A mixed-design repeated-measure ANCOVA examined Group (Fallers vs. Non-Fallers) × Task Condition (simple task vs. dual task) × Time (2012 vs. 2013) differences in gait stride length; height, age, and sex served as covariates. Figure 1 presents the group means and errors by condition and time. The covariates of sex, height and age were all significantly related to stride length, such that being female, increased age and shorter height were all associated with shorter stride length, p’s < 0.001. A main effect of group found that fallers as compared to non-fallers had significantly shorter stride length, F(1,405) = 15.80 p < 0.001. No between group interactions with time or condition were found, p’s > 0.10. A main effect of task condition revealed that stride significantly shortened during the dual task as compared to the simple task within all participants, F(1,405) = 41.41, p < 0.001. An interaction between age and task suggests that the effect of significantly shorter stride length during the dual task as compared to the simple task increases with age, F(1,405) = 15.26, p < 0.001. There was no main effect of time, F(1,405) = 1.89, p = 0.17; nor were there any interactions with group nor condition, p’s > 0.10. Time did significantly interact with age, such that as age increased overtime, stride length also decreased, F(1,405) = 5.18, p = 0.02. Next, analyses examined the effect of executive attention/processing speed and SPPB scores on the previous results once these factors were entered as covariates. Executive attention/processing speed and SPPB scores were both positively associated with stride length, p’s < 0.001. Task condition significantly interacted with executive attention/processing speed (F(1,387) = 22.11, p < 0.001) and SPPB performance, F(1,387) = 6.10, p < 0.01. Of interest, the main effect of task was not present once the covariates of executive attention/processing speed and SPPB scores were measured, F(1,405) = 0.23, p = 0.63. Furthermore, the interaction between age and task was no longer significant, p = 0.23.

FIGURE 1
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Figure 1. Fallers vs. Non-fallers group means and standard errors for stride length (cm) by condition and year. The stride length for non-fallers and fallers was analyzed under single task (ST) and dual task (DT) conditions in 2012 and 2013. Results represent the significant main effect of task condition and the significant main effect of group on stride length. Sex, age, and height were entered as covariates, all p’s < 0.01. **p < 0.001.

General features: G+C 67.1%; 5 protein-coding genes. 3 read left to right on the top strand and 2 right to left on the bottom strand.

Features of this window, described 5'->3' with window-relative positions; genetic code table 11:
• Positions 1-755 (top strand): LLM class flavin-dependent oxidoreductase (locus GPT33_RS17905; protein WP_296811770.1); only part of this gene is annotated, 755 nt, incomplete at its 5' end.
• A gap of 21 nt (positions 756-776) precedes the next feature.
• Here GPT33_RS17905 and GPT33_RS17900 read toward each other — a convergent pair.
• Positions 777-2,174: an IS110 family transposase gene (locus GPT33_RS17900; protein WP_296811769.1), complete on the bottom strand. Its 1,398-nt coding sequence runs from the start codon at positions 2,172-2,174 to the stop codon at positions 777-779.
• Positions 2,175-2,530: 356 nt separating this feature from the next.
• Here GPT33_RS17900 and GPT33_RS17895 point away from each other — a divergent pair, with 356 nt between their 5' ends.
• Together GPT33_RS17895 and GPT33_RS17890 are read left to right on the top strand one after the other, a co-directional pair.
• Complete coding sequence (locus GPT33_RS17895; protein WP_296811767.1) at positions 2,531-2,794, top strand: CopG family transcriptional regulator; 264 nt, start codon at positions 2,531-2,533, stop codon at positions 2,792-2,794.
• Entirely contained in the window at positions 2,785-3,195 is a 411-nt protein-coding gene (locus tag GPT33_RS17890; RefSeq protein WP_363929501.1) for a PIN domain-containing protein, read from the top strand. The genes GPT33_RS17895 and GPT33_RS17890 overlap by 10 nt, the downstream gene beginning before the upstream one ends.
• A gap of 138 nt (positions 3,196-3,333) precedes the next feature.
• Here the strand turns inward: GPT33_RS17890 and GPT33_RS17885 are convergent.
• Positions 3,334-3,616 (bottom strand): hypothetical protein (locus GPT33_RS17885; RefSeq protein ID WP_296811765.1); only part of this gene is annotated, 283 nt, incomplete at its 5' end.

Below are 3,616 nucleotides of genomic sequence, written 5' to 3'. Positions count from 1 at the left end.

A mixed-design repeated-measure ANCOVA examined Group (Fallers vs. Non-Fallers) × Task Condition (simple task vs. dual task) × Time (2012 vs. 2013) X differences in gait step time; height, age, and sex served as covariates. Table 2 presents the descriptive statistics for step time by group. The covariates of sex, height and age were all significantly related to step time at both years; such that being male, increased age and shorter height associated with slower step times, p’s < 0.001. Step time did not significantly differ between fallers as compared to non-fallers, F(1,405) = 0.01, p = 0.93; nor was there any significant interactions with group, p’s > 0.10. There was a main effect of task condition that revealed that step time significantly increased during the dual task as compared to the simple task within all participants, F(1,405) = 14.62, p < 0.001. There was also a significant interaction between age and task F(1,405) = 15.28, p < 0.001; these results indicated that as age increased participants’ step time became marginally slower during the dual task as compared to the single task. There was no main effect of time, F(1,405), 1.56, p = 0.21; nor were there any significant interactions with time, p’s > 0.10. The final analyses examined the effect of executive attention/processing speed and SPPB as covariates on the dependent variable, step time. Executive attention/processing speed and SPPB scores had an inverse relationship with step time. Task condition significantly interacted with executive attention/processing speed, F(1,387) = 21.36, p < 0.001. No interactions between SPPB performance and step time were found, p’s < 0.01. Similar to stride length, the interaction between age and task was no longer significant once executive attention/processing speed and SPPB scores were entered as covariates, p’s > 0.10.